Here’s a lovely prayer to
accompany me on my rosary walks:
Ave Maris Stella:
Hail, bright star of ocean,
God’s own Mother blest,
Ever sinless Virgin,
Gate of heavenly rest.
Taking that sweet Ave
Which from Gabriel came,
Peace confirm within us,
Changing Eva’s name.
Break the captives’ fetters,
Light on blindness pour,
All our ills expelling,
Every bliss implore.
Show thyself a Mother;
May the Word Divine,
Born for us thy Infant,
Hear our prayers through thine.
Virgin all excelling,
Mildest of the mild,
Freed from guilt, preserve us,
Pure and undefiled.
Keep our life all spotless,
Make our way secure,
Till we find in Jesus,
Through the highest heaven
To the Almighty Three,
Father, Son and Spirit,
One same glory be. Amen.
I found this loop of twine and dug around and found a crucifix, so I made a rosary today. I’m way out of practice because I had to untie the knot for the crucifix three times before I finally got it right.
Ok, I didn’t so much get it right as get it to a place that didn’t make me want to untie the whole thing again.
I used to make rosaries all the time, and then an extraordinary thing happened and I started praying rosaries all the time. I still make the random rosary, but a touch of arthritis is making pulling the twine a little difficult. The prayer, however, is as comfortable in my hands as ever.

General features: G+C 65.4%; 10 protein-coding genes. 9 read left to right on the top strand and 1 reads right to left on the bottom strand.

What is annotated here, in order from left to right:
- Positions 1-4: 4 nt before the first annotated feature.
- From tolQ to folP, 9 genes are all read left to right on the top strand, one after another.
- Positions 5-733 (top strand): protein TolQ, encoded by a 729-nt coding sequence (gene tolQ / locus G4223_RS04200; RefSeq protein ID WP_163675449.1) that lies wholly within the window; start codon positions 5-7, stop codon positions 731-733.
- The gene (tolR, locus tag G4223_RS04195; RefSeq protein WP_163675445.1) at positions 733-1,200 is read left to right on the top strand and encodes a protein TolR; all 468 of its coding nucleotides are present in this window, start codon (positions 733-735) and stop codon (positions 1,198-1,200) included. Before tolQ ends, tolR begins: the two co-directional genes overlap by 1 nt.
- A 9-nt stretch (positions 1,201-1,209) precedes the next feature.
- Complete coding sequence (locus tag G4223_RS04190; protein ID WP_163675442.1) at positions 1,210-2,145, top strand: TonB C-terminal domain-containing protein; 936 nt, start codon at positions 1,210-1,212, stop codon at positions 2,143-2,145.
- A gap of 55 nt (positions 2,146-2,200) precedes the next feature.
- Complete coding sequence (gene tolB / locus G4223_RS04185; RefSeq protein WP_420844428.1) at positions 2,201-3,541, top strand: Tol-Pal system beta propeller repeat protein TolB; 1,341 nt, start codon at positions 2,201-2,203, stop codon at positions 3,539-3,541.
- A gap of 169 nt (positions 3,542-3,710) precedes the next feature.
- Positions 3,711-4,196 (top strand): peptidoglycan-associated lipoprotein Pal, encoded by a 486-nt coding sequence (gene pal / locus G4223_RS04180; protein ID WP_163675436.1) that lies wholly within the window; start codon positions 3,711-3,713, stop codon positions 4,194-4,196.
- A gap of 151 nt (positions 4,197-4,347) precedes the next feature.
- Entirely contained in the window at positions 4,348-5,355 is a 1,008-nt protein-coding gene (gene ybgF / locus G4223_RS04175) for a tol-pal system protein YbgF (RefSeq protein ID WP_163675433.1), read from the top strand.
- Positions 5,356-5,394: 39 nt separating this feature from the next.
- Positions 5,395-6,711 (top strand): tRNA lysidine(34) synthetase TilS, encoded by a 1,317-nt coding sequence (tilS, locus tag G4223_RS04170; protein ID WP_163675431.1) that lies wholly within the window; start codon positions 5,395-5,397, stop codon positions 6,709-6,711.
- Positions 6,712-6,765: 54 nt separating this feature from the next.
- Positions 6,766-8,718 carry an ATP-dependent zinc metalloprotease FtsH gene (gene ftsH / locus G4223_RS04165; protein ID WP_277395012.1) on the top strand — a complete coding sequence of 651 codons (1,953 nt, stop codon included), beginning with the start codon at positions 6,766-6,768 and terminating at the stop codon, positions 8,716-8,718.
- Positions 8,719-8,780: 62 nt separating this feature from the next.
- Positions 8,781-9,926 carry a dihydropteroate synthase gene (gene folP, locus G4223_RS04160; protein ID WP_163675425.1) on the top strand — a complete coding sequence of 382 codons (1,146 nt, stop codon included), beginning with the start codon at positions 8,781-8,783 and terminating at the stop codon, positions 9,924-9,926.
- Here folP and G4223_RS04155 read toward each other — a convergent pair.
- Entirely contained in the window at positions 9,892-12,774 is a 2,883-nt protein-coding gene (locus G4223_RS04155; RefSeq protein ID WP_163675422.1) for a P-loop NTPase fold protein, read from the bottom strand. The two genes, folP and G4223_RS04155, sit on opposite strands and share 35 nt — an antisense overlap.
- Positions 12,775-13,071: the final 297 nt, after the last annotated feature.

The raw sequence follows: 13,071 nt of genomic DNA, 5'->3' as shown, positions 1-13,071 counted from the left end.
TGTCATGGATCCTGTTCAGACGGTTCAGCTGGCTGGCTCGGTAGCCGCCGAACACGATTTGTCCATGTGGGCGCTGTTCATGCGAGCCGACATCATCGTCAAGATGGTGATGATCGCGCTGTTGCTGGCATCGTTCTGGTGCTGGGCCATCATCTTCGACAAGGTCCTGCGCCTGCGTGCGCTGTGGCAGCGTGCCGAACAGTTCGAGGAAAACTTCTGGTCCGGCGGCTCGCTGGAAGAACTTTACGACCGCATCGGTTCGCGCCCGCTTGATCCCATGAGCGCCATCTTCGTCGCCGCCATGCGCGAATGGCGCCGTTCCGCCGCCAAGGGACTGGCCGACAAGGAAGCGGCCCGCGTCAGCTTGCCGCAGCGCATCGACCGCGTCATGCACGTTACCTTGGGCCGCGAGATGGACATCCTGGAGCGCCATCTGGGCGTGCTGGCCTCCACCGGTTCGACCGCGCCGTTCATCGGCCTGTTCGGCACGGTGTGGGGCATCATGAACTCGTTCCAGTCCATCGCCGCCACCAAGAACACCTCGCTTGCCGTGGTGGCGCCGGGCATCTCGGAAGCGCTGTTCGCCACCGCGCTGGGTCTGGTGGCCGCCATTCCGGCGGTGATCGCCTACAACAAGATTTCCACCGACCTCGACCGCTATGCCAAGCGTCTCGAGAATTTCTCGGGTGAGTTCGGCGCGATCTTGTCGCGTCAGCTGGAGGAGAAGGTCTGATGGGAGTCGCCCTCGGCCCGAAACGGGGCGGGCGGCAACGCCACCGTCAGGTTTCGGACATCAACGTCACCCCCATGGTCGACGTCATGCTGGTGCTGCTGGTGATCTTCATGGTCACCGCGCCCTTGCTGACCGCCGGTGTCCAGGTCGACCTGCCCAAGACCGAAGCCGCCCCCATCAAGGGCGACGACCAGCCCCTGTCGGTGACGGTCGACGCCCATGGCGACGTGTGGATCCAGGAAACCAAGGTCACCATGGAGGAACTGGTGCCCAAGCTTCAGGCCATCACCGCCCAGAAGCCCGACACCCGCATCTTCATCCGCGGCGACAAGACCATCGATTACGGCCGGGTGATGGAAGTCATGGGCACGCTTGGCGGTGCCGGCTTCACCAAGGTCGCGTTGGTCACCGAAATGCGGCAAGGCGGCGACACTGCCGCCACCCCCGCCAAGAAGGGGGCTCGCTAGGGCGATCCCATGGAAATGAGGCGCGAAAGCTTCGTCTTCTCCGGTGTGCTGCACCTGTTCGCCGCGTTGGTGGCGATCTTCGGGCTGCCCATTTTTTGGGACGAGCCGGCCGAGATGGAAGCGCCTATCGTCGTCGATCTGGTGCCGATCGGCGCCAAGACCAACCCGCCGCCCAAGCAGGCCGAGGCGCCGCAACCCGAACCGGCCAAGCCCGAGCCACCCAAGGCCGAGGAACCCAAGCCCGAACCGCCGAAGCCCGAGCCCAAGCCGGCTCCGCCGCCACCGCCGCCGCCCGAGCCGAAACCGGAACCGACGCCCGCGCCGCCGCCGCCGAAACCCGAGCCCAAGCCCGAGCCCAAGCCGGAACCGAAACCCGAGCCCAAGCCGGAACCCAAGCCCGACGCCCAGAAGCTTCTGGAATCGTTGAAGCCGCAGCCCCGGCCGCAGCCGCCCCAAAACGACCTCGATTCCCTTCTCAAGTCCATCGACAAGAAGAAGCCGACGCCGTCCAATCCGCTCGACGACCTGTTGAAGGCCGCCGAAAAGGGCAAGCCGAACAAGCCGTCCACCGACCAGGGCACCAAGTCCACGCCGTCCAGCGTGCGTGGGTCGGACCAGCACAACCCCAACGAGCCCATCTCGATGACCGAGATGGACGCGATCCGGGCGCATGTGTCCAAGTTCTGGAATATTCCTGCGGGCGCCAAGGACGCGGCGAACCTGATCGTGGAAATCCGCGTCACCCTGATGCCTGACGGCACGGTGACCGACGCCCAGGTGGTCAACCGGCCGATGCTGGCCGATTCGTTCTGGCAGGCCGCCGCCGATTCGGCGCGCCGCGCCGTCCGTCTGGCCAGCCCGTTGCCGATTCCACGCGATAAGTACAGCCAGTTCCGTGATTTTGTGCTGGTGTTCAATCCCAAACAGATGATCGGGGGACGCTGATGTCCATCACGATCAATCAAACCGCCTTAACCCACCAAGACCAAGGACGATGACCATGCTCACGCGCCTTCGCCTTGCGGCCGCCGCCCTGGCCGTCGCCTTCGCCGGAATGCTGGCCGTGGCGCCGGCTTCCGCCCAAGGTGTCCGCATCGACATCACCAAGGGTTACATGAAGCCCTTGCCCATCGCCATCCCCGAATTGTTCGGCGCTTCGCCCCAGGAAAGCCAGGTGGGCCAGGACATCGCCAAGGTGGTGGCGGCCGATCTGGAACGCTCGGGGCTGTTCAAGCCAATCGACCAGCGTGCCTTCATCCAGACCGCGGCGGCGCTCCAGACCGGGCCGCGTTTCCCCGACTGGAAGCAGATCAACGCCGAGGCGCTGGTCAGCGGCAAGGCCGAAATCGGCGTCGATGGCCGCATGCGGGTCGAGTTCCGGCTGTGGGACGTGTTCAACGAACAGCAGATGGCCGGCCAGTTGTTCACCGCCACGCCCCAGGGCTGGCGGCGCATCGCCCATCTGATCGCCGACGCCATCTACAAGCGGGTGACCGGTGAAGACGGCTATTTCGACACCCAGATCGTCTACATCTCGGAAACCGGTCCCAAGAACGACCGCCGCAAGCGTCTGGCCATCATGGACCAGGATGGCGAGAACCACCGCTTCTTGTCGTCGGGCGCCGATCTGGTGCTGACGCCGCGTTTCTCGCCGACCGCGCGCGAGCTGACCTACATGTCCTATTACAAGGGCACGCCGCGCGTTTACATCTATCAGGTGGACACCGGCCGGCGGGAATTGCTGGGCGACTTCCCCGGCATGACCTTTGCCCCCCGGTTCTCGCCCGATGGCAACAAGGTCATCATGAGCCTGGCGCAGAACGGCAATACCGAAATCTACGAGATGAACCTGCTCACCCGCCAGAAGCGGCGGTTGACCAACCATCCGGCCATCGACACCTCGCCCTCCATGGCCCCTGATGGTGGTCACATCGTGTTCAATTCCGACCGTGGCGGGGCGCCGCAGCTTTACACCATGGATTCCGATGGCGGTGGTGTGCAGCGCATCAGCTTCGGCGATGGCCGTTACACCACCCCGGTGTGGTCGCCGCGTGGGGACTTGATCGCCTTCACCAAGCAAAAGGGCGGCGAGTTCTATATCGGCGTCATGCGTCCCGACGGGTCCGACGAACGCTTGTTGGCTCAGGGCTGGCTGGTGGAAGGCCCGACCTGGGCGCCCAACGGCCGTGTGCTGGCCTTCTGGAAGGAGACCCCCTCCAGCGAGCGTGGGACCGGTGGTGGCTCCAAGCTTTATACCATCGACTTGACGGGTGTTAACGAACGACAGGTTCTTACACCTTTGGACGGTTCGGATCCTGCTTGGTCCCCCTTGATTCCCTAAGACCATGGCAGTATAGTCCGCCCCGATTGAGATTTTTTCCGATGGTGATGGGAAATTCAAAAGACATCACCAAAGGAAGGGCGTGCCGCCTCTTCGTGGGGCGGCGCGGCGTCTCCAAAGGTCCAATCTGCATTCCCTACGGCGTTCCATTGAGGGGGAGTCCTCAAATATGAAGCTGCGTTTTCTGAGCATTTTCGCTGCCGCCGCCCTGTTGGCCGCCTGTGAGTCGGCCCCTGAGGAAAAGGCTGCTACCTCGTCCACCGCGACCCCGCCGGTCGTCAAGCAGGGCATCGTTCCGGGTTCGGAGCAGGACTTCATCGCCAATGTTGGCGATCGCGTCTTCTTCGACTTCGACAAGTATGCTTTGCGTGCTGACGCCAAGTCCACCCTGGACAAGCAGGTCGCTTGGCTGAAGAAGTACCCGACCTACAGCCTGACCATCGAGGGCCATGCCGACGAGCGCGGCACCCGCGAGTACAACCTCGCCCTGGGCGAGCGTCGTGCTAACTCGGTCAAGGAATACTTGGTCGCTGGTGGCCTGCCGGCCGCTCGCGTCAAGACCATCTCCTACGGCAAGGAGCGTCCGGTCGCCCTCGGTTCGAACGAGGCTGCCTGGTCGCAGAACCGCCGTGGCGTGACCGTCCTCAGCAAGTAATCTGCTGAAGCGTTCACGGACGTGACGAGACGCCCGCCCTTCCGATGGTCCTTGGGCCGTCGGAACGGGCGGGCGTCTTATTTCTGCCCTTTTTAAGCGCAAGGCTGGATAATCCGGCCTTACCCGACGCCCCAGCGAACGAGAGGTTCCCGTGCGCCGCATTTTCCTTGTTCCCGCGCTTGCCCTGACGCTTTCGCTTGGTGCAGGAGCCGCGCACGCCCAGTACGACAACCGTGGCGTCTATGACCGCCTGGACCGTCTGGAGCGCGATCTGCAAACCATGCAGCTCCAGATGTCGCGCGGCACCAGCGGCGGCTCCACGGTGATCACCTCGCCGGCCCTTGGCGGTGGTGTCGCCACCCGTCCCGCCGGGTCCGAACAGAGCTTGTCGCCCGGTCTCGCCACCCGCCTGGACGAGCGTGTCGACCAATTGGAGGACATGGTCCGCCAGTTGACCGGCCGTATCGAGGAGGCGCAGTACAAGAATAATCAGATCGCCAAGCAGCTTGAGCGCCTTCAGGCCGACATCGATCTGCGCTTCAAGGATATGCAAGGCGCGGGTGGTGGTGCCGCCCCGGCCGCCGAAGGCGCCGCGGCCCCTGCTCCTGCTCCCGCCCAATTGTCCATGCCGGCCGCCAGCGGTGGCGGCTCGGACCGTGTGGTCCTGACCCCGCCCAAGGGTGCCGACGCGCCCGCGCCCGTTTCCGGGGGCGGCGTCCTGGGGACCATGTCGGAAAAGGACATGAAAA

I wonder, do you have a favorite prayer or devotion?
There was a time when I used to come home in the morning after dropping the kids off at school, make half a pot of coffee, and leisurely pray a rosary before I went about my daily chores and activities.
I was fairly new at this discipline of praying daily, and I needed time, and I definitely needed plenty of cheat sheets. I ended up with a lovely little book that had the scriptural rosary. That helped me a lot because I was able to follow along with the story. It was just what I needed to help me remember the mysteries, and I was hooked on the prayer.
As it happens, other things changed. I lost the little booklet, but not the habit of praying. I was already in love with the prayer…and falling deeper in love with the story. Slowly, and steadily, my faith was blossoming … one bead at a time.
Years later, I see Mary’s gentle hand in this journey as she has led me to her Son. That little book with the scriptural rosary came back to me, a sweet little gift that keeps giving as I revisit the pages I almost knew by heart.
But times have changed. I’ve gone back to a demanding career, and I don’t have the luxury of running a pot of coffee in the middle of my morning. Heck, I don’t have time to run to the vending machine to buy a terrible impersonation of coffee.
I do, however, attempt to finish a rosary. That challenge has proven to be more difficult than I imagined, mostly because I’m constantly interrupted and I’d forget where I was. And then I came upon this plan…if I couldn’t get 20 minutes of uninterrupted time, perhaps I could make the time for a reverent Hail Mary.
One Hail Mary prayed right is certainly worth more than a distracted and mumbled rosary, so I developed a plan. All I needed was a tally system to help me keep track of my progress through the rosary…so I designed this cheat sheet — just a series of bubbles and boxes I could check as I moved through the prayer. One glance told me where I had left off before racing to class or a meeting.
I was sure I’d never be able to get through a whole rosary this way. The thing is, on those days when I can’t escape for a quiet lunch with prayer, I not only find myself praying all day, one Hail Mary at a time, but I find that I have just enough moments throughout the day to finish.